I was surprised while shopping last weekend to find scuppernongs at Whole Foods. While reading To Kill A Mockingbird every spring at school, the students always ask what a scuppernong is. Harper Lee uses the term at least three times. I have googled it, and though clear it is a fruit, it has never been a satisfactory explanation because none of us has ever eaten one. Hence my pleasure at discovering them at the store.
Scuppernongs are grapes on steroids. They are quite large, almost the size of small plums. Their skin is bronze to light green, thick and bitter, but if you bite the stem end, the skin splits and easily comes off the pulp inside. There are three or four seeds in the middle too. In fact, they are like a concord grape, but much much larger and much milder. Thomas Jefferson gave the state of North Carolina credit for producing “the first specimen of an exquisite wine [Scuppernong],” and praised its “fine aroma, and chrystalline transparence.”
Scuppernongs are an indigenous southern fruit from North Carolina but now pervasive throughout the south. They were first discovered by the unsung Florentine explorer Giovanni de Verrazzano in 1524, the first to explore the eastern coast of North America since the Vikings. Amadas and Barlowe, Sir Walter Raleigh’s explorers, wrote in 1585 that the scuppernongs were so prolific that a “like abundance would not be found [anywhere].” Originally called the “big white grape,” their name comes from the Scuppernong River in North Carolina which comes from an algonquin word ascopo, meaning sweet bay tree. It is the state fruit of North Carolina.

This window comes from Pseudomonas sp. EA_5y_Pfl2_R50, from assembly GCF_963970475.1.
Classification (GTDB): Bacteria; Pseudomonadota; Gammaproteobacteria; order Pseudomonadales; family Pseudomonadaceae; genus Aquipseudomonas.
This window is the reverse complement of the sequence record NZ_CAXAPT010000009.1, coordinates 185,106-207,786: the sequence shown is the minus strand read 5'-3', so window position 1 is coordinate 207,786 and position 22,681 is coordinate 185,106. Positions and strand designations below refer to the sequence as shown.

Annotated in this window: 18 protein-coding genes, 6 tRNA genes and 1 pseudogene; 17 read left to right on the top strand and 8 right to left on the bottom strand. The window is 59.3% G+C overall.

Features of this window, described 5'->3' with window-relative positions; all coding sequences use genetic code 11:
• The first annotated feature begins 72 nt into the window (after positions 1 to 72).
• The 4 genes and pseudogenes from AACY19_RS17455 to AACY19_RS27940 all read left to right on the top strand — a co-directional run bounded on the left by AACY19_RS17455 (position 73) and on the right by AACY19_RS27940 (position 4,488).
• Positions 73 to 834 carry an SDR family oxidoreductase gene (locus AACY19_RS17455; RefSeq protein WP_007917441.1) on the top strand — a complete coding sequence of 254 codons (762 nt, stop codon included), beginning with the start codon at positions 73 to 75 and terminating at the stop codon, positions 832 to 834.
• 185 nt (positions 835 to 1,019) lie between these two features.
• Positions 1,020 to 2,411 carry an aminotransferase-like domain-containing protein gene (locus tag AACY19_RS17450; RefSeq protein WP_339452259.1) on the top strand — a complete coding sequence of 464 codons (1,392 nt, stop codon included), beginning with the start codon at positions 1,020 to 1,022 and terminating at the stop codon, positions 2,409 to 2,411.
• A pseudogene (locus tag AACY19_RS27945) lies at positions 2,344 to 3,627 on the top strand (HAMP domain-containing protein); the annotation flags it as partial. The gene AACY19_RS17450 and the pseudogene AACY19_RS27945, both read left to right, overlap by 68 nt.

There are three places I remember in To Kill A Mockingbird where scuppernongs are mentioned— once when Mrs. Dubose in her drugged state tries to rile Jem up— “Jeremy Finch, Maudie Atkinson told me you broke down her scuppernong arbor this morning. She’s going to tell your father and then you’ll wish you never saw the light of day!” When Scout and Jem discover the indian head coins in the knot hole in the tree, Scout thinks, “Finders were keepers unless title was proven. Plucking an occasional camellia, getting a squirt of hot milk from Miss Maudie Atkinson’s cow on a summer day, helping ourselves to someone’s scuppernongs was part of our ethical culture, but money was different.” And finally, Scout, when she has been temporarily abandoned by her brother and Dill in summer play and spending more time with Miss Maudie, says, “Our tacit treaty with Miss Maudie was that we could play on her lawn, eat her scuppernongs if we didn’t jump on the arbor, and explore her vast back lot, terms so generous we seldom spoke to her, so careful were we to preserve the delicate balance of our relationship…”
I shared my scuppernongs with my colleagues today. They were not impressed with their taste. They made faces. One ran to the garbage can to spit their mouthful out. I have to admit, it took me most of the ride home to master how to eat them without being overwhelmed by the bitter skin or biting into the seeds. By the time I pulled into the garage, however, I felt like a real pro.
So not only has To Kill a Mockingbird continued to offer food for thought, but now, also, a bit for the belly as well.